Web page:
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This is attorney Michael Brady Lynch, lead trial attorney for The Michael Brady Lynch Firm.
The first Essure lawsuit was filed in Philadelphia against Bayer HealthCare. The suit accuses Bayer and original manufacturer Conceptus of intentionally misleading women implanted with Essure, which violates the conditions of premarket approval from the FDA.
Approved in 2002 for women ages 21 to 45, Essure is a soft, flexible metal spring made from a nickel-titanium alloy. Doctors offer it to women as an alternative to the invasiveness of tubal ligation. Essure typically involves general anesthesia and a laparoscopy in the doctor’s office unlike a tubal ligation, which occurs in a hospital and requires surgery. OBGYNs insert one coil into each fallopian tube. Scar tissue will form around the coil to obstruct eggs from leaving the fallopian tubes to become fertilized. Three months after the procedure, women must have a follow-up procedure involving an X-ray and dye to confirm that the tubes are fully blocked.
Bayer claims that the device is nearly 100 percent effective at preventing pregnant and is perfecting safe, however, thousands of women disagree. They allege that the metal coils have caused them serious injuries such as perforating the fallopian tube, neurological damage, autoimmune problems, hair loss and migraines along with severe pain.
In addition to the reported adverse events, a few deaths have been linked to Essure. According to the FDA, four women died from infection, uterine perforation, air embolism, and suicide. Additionally, five fetuses died from the permanent birth control. If Essure is nearly 100 perfect effective, why did a 2014 study by a Contraception journal find that nearly 10% of women who used Essure could become pregnant? This is four times the risk of pregnancy than those with a tubal ligation.
For women who want to remove Essure, they only have one option: a complete hysterectomy. Many times the fallopian tubes and uterus are too scarred and damaged to be saved. The long-term effects of having a hysterectomy are staggering (incontinence, bowel dysfunction, and pelvic organ prolapse). Since the FDA fast-tracked the approval process, they implemented a condition that the study participants had to be followed for at least five years following insertion of Essure. Only 366 of the original 618 participants were followed. Out of those 366, 15 had hysterectomies.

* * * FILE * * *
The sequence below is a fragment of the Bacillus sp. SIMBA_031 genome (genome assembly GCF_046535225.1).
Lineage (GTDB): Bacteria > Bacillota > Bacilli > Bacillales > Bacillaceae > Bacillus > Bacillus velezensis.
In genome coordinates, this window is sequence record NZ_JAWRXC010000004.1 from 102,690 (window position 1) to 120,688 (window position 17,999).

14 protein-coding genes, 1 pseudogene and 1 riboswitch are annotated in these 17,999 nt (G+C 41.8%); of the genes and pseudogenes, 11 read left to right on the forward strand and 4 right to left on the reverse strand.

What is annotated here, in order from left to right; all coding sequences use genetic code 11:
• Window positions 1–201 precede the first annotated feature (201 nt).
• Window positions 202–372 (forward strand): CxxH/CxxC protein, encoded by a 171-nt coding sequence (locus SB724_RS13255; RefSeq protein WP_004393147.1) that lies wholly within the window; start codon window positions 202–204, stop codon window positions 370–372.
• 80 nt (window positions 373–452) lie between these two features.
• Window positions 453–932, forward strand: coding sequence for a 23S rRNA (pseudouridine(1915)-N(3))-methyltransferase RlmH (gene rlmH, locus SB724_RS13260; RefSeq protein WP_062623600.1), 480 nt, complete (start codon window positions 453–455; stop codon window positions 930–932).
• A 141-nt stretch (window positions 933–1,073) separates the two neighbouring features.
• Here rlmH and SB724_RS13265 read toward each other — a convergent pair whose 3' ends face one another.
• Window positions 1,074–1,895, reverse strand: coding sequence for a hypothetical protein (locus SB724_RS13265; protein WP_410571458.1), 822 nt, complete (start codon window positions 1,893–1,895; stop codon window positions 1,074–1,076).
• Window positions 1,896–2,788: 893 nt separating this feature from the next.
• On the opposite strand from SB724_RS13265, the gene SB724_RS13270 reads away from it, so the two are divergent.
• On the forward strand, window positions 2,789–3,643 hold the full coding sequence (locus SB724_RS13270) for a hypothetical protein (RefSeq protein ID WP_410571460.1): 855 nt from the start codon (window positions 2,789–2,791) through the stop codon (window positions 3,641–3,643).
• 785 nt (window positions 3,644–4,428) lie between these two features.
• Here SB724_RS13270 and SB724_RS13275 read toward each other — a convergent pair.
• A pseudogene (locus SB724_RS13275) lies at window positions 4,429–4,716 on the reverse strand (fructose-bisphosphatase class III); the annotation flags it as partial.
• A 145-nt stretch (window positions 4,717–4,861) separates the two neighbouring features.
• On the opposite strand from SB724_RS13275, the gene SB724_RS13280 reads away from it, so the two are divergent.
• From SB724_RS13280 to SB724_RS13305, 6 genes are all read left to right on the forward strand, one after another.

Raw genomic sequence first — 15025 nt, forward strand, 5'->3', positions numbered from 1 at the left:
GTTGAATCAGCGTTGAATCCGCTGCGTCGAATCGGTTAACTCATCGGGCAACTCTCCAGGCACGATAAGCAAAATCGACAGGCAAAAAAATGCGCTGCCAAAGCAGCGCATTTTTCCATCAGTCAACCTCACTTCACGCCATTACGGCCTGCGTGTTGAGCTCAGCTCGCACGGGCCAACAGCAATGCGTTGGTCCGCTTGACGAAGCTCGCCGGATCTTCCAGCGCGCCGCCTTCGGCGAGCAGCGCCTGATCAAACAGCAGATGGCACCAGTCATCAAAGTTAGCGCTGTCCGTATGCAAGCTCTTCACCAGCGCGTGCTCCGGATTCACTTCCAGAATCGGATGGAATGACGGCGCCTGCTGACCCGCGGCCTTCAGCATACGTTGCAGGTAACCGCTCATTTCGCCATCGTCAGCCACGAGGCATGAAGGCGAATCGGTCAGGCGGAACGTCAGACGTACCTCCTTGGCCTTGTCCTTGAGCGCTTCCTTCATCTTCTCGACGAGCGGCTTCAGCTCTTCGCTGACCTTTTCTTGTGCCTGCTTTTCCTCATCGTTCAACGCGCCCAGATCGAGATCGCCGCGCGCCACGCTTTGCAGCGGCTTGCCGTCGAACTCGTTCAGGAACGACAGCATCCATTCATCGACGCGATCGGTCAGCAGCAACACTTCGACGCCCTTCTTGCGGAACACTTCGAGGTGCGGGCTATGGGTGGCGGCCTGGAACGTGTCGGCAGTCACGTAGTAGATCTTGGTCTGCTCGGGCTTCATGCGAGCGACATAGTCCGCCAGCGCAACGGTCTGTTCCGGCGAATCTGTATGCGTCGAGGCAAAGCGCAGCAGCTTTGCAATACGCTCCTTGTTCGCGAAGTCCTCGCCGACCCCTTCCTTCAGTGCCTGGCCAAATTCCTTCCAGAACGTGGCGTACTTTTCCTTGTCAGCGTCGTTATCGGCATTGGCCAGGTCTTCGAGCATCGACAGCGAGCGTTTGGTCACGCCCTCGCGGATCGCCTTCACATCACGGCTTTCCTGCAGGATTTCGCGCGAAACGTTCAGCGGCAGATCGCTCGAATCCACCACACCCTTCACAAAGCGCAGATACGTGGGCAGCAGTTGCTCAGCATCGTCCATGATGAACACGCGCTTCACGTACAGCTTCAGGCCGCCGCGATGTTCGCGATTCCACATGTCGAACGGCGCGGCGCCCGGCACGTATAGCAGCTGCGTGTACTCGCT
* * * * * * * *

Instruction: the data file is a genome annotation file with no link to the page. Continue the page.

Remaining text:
Bayer will not reveal just how many women in the U.S. actually use Essure, making it difficult for experts to gauge a proper risk to benefit ratio from the extended study. This usually occurs when patients are having issues a particular medical device or drug. Companies keep the positive participants and ‘lose’ the negative participants, whom experience problems.
Each year, 345,000 women in the United States undergo sterilization procedures as a form of permanent birth control. This equates to 10.3 million US women who rely on these procedures for pregnancy prevention and to above all be safe when used. Women who choose Essure as their form of permanent birth control deserve to be told the overall risks and benefits. If they knew they had a 10% chance of pregnancy or were at risk for a complete hysterectomy would they choose Essure? At the Michael Brady Lynch Firm, we believe patients should be given the facts to make an informed decision. We will fight to make sure you won’t be victimized again. If you or a loved one have been a victim of Essure, please call us at 877-513-9517.

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